Every Response I Got When I FOIA’d The Year’s Dumbest App

Every Response I Got When I FOIA’d The Year’s Dumbest App

When the soul-crushingly simple, single-serving messaging app Yo hit the App Store earlier this year, people couldn’t say enough about the app that said barely anything at all. But given our pseudo-surveillance state and similar apps’ privacy concerns, we wondered — could the government be spying on (or even just talking about) Yo?

After submitting requests to various government agencies under the Freedom of Information Act, this is what we learned. E pluribus Yo.

Federal Bureau of Investigation (FBI)

I am both delighted and horribly ashamed when I imagine the FOIA officer that was forced to conduct this search.

National Security Agency (NSA)

Now we’re getting somewhere. Of course, this doesn’t mean that there’s definitely something Yo-related hiding in the NSA archives. But it also doesn’t mean that there’s definitely not something.

Central Intelligence Agency (CIA)

Nobody likes a quitter.

National Telecommunications and Information Administration (NTIA)

First thought: A world where Yo is at the center of the net neutrality debate is not a world I want to live in. Second thought: Andrew gets it.

Federal Communications Commission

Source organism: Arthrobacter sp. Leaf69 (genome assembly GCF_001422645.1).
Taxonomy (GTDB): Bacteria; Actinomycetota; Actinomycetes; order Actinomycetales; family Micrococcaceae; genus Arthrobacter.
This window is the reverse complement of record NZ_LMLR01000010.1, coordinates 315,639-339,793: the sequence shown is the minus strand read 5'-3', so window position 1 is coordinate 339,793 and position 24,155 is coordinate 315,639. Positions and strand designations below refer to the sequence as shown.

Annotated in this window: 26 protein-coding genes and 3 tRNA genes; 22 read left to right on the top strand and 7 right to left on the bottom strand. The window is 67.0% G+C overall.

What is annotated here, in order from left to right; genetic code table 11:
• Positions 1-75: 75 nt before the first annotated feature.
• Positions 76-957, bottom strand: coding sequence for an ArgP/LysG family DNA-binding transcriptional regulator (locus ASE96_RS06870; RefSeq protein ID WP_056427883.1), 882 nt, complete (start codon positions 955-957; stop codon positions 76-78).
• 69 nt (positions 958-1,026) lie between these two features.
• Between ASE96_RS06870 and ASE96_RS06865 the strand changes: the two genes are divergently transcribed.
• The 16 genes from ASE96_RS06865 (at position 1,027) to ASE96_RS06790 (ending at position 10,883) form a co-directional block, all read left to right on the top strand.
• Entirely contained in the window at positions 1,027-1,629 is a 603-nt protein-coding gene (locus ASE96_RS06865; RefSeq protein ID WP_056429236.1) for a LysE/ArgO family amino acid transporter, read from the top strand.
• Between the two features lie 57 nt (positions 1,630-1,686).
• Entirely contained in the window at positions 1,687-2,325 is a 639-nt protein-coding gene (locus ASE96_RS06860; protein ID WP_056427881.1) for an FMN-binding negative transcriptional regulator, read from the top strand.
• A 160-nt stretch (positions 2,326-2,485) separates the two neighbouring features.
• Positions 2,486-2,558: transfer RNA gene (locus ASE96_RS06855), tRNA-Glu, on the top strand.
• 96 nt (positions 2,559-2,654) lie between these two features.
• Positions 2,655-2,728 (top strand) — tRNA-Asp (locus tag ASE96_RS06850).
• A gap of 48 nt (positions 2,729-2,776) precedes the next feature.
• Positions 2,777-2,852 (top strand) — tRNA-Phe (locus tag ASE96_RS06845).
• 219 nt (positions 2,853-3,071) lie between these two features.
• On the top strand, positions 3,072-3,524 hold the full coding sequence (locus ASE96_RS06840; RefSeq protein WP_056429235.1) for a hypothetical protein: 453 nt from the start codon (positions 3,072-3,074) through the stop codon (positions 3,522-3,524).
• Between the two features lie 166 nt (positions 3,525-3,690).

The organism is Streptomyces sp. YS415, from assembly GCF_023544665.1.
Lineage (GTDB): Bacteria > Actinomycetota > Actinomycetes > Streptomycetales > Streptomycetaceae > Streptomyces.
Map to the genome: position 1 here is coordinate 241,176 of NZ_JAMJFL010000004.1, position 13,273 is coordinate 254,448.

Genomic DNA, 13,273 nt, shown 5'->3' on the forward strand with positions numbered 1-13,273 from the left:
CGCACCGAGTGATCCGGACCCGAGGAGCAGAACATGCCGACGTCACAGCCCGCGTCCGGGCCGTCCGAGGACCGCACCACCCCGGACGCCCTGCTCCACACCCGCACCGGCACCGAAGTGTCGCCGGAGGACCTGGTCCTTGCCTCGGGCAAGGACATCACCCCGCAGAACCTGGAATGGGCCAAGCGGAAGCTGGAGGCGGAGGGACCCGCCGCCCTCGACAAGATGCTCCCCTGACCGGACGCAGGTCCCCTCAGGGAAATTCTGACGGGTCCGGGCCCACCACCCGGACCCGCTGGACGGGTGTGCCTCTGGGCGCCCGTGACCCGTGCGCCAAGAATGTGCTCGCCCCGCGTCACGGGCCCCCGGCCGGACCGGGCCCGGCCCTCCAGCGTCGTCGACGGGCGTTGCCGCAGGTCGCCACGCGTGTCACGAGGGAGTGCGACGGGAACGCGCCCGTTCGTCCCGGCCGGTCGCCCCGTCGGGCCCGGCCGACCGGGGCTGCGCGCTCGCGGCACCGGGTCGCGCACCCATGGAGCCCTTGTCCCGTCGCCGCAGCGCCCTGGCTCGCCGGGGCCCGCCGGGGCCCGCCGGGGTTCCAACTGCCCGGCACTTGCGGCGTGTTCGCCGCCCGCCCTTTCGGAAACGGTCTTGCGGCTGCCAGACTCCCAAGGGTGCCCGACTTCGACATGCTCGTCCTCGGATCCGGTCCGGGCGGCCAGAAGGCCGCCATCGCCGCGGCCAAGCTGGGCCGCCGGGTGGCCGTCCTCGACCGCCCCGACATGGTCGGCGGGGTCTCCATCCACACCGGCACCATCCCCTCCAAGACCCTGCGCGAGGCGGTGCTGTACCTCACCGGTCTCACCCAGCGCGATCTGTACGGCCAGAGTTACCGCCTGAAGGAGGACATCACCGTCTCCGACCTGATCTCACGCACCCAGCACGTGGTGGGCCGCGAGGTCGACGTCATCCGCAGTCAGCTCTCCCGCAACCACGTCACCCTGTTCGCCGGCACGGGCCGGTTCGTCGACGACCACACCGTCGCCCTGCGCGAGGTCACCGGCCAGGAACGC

False. Yo is all things.

Department of Commerce

There were about two hundred more words worth of questions that followed, all of which attempted to pinpoint the exact details of my Yo-related inquiry. No records were ultimately found.

Food and Drug Administration (FDA)


Hi Ashley, This is Paula calling from the FDA FOIA office. You submitted an online FOIA to us here at the FDA regarding the mobile application…. Yo? We were wondering what that has to do with the FDA, you know, the Food and Drug Administration… and you sent it to us.

Touché, Paula. I decided it was probably best to let this one drop.

So, boys and girls, what did we learn? As suspected, the government is (maybe probably) not spying on Yo. Though, they are vaguely aware of its existence. And Paula, we’re sorry.

Art: Jim Cook